Updated: April 6, 2021 7:30:59 am
Owing to sustained demand by millers and stockists, prices of gram (chana) have marginally recovered at agricultural produce market committees (APMCs) in the state after the mandis reopened a few days ago post the annual year-end shutdown. This comes despite the yards of APMCs getting inundated with the arrival of the commodity in a crop year that has seen farmers sowing the legume in record areas.
The modal price of gram in Gondal and Rajkot APMCs was around Rs 4,550 a quintal on Monday and the rates in these major wholesale markets have remained in this range since the APMCs reopened on Friday. This price, traders say is marginally higher as compared to the levels seen in the week preceding the annual break which had started on March 24. “The price has gone up by around Rs 150 a quintal thanks to sustained demand from millers and stockists in Delhi. Traders of Madhya Pradesh and even Maharashtra are also active in APMCs of Gujarat, thus helping in recovery of the price,” Piyush Movaliya of Movaliya Trading, one the leading gram traders in Gondal APMC said.
Farmers had sown gram in more than eight lakh hectares in Rabi season 2020-21 and the state government estimates the total production to be around 13 lakh metric tonnes. Both the figures are more than double the state’s average.
Despite expectations of a bumper crop, farmers used to get around Rs 4,600 a quintal till early March, with the marketing season of the crop beginning in February. That price was lower than the Rs 5,100 minimum support price (MSP) declared by the Centre. However, farmers are carting their gram to APMC yards as the government has lowered the per farmer procurement quota to just 10 quintals this year instead of the usual 25 quintals.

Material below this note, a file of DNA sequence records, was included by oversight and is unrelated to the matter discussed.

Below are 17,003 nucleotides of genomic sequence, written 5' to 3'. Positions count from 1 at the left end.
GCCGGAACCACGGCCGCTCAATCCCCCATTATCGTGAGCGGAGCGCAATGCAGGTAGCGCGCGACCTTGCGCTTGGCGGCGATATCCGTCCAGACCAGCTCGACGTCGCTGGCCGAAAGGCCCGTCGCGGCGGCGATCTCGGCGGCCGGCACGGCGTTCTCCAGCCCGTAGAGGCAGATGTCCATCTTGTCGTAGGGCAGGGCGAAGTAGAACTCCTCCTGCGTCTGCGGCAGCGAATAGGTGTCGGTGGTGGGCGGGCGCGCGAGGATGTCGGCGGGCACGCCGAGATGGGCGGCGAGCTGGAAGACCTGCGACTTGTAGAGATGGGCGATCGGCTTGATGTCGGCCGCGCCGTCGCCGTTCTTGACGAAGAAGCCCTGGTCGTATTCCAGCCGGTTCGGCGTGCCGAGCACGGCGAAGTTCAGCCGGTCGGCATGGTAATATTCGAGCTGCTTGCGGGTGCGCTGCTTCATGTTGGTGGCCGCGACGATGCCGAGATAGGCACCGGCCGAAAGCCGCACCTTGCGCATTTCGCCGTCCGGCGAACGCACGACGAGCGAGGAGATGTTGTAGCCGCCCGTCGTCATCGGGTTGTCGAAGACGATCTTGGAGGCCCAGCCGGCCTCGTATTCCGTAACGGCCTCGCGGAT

“We were also apprehensive that prices may go below Rs 4,000 given the huge crop size in the state this year. But that hasn’t happened apparently due to weak crop in Rajasthan, which otherwise caters to the Delhi market and late harvests in Madhya Pradesh and Maharashtra,” Mukesh Satasiya, president of an association of commission agents operating on Gondal APMC said.
As of Monday evening, the government had procured 60,143 metric tonnes of gram from 62,050 farmers. Data showed that the government had sent SMS alerts to 88,269 farmers to bring their produce to procurement centres.
Procurement at MSP was made from 62,050 while the rest did not respond.
While the government procurement centres are procuring gram from an average of 50 farmers each, APMCs are regulating arrivals of this pulse crop. When the Rajkot APMC opened its gates on Thursday, farmers unloaded 36,000 quintals (10 quintals make a ton) of gram. Gondal also recorded arrivals of more than 10,000 quintals of gram that day. “Traders are not able to clear these volumes on a daily basis and therefore we are forced to regulate the arrivals. Night curfew means labourers don’t work till late evening, slowing down the trade of commodities on APMC yards,” Babulal Tejani, secretary of Rajkot APMC, said.
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